Groundhog Day

It’s February 2nd—Groundhog Day.  And once again we have the Germans and the Victorian Era to thank for this U.S. holiday custom.

According to this tradition, if a groundhog comes out of its hole on February 2nd and sees its shadow, it gets scared and runs back into its burrow, predicting six more weeks of winter weather.  No shadow means an early spring.

The earliest mention of Groundhog Day in the U.S. is a February 2nd 1840 entry in the diary of James L. Morris of Morgantown, which is Pennsylvania Dutch Country.  Although Morris was not German, his neighbors were, and he was commenting on their celebration. 

However, February 2nd has its roots in both ancient and modern traditions since it falls midway between the winter solstice and the spring equinox. The Celts celebrated it as Imbolc, a pagan festival marking the beginning of spring. 

As Christianity spread through Europe, Imbolc evolved into Candlemas, a feast commemorating the presentation of Jesus at the holy temple in Jerusalem.  On Candlemas, clergy would bless and distribute candles needed for winter. The candles represented how long and cold the winter would be.

In certain parts of Europe, Christians believed that a sunny Candlemas meant another 40 days of cold and snow.  Germans developed their own take on the legend, pronouncing the day sunny only if badgers and other small animals—typically hedgehogs—glimpsed their own shadows. When German immigrants settled Pennsylvania in the 18th and 19th centuries, they brought the custom with them, switching from hedgehogs to the native groundhogs as the annual forecasters, since the latter were plentiful in the Keystone State.

The first reported news of a Groundhog Day observance was arguably made by the Punxsutawney Spirit newspaper of Punxsutawney, Pennsylvania, in 1886.  “Up to the time of going to press, the beast has not seen its shadow.”  However, it was not until the following year in 1887 that the first Groundhog Day considered “official” was commemorated there, with a group making a trip to the Gobbler’s Knob part of town to consult the groundhog.  Clymer Freas, city editor at the Punxsutawney Spirit at the time, is credited as the “father” who conceived the idea of “Groundhog Day.”  

 

Groundhog handler with Punxsutawney Phil at Gobbler’s Knob.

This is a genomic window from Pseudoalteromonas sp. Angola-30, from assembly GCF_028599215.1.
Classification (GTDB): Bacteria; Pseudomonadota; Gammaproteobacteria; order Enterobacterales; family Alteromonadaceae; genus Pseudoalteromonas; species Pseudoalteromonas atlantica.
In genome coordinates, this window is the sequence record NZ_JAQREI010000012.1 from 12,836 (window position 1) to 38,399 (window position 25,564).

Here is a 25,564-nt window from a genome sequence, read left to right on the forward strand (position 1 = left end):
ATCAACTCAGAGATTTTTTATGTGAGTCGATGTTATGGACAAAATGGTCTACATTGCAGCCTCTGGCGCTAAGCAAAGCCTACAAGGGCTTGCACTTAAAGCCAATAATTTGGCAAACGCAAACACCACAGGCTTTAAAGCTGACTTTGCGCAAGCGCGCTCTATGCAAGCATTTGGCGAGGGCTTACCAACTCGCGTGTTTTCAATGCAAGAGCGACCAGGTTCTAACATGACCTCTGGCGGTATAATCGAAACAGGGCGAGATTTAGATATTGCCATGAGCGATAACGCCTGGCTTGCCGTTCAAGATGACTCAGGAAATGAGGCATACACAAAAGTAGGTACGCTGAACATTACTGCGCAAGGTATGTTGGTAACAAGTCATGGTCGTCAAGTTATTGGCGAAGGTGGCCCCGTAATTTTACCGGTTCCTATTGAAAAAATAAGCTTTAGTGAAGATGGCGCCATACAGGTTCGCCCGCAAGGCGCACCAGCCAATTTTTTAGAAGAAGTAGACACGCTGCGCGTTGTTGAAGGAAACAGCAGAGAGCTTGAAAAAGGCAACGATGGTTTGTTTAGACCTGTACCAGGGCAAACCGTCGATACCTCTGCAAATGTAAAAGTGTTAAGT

The Groundhog Day celebrations of the 1880s were carried out by the Punxsutawney Elks Lodge. The lodge members were the “genesis” of the Groundhog Club formed later, which continued the Groundhog Day tradition.  But the lodge started out being interested in the groundhog as a game animal for food. It had started to serve groundhog at the lodge and had been organizing a hunting party on a day each year in late summer.  One source says the first “Groundhog Picnic” was held in 1887; another source states that around 1889 the meat was served in the lodge’s banquet, and the organized hunt started after that.

Either way, the Punxsutawney Groundhog Club was formed in 1899, and continued the hunt and “Groundhog Feast,” which took place annually in September.  The “hunt” portion of it became more and more a ritualized formality because the practical procurement of meat had to occur well ahead of time for marinating.  A drink called the “groundhog punch” was also served. The flavor has been described as a “cross between pork and chicken.”  The hunt and feast did not attract much outside interest, and the practice was discontinued.

The Punxsutawney groundhog was not named Phil until 1961, possibly as an indirect reference to Prince Philip, Duke of Edinburgh.  The line of groundhogs that have since been known as Phil might be America’s most famous groundhogs, but other towns across North America now have their own weather-predicting rodents, from Birmingham Bill to Staten Island Chuck to Shubenacadie Sam in Canada.

In 1993, the movie Groundhog Day starring Bill Murray popularized the usage of “Groundhog Day” to mean something that is repeated over and over. Today, tens of thousands of people converge on Gobbler’s Knob in Punxsutawney each February 2nd to witness Phil’s prediction, and the Punxsutawney Groundhog Club hosts a three-day celebration featuring entertainment and activities.

For the record, groundhogs, also called woodchucks and whose scientific name is Marmota monax, typically weigh 12 to 15 pounds and live six to eight years. They eat vegetables and fruits, whistle when they are frightened or looking for a mate (they’re sometimes called whistle pigs) and can climb trees and swim.

They go into hibernation in the late fall.  During this time, their body temperatures drop significantly, their heartbeats slow from 80 to five beats per minute and they can lose 30 percent of their body fat.  In February, male groundhogs emerge from their burrows to look for a mate (not to predict the weather) before going underground again. They come out of hibernation for good in March.  So it’s possible that Groundhog Day is actually a pre-cursor to Valentine’s Day (more about that holiday in a future post). 

We should note that Punxsutawney Phil has seen his shadow 97 times, has not seen it 15 times, and nine years are unaccounted for.  Also Phil is not that great a weather forecaster.  According to the National Climatic Data Center, Phil’s accuracy rate is only 39%.

 

Sources Cited:
History.com Editors, “First Groundhog Day,” https://www.history.com/this-day-in-history/first-groundhog-day
“Groundhog Day,” Wikipedia.
“Groundhog Day: A History and 5 Facts You Didn’t Know,” Huffpost.com.


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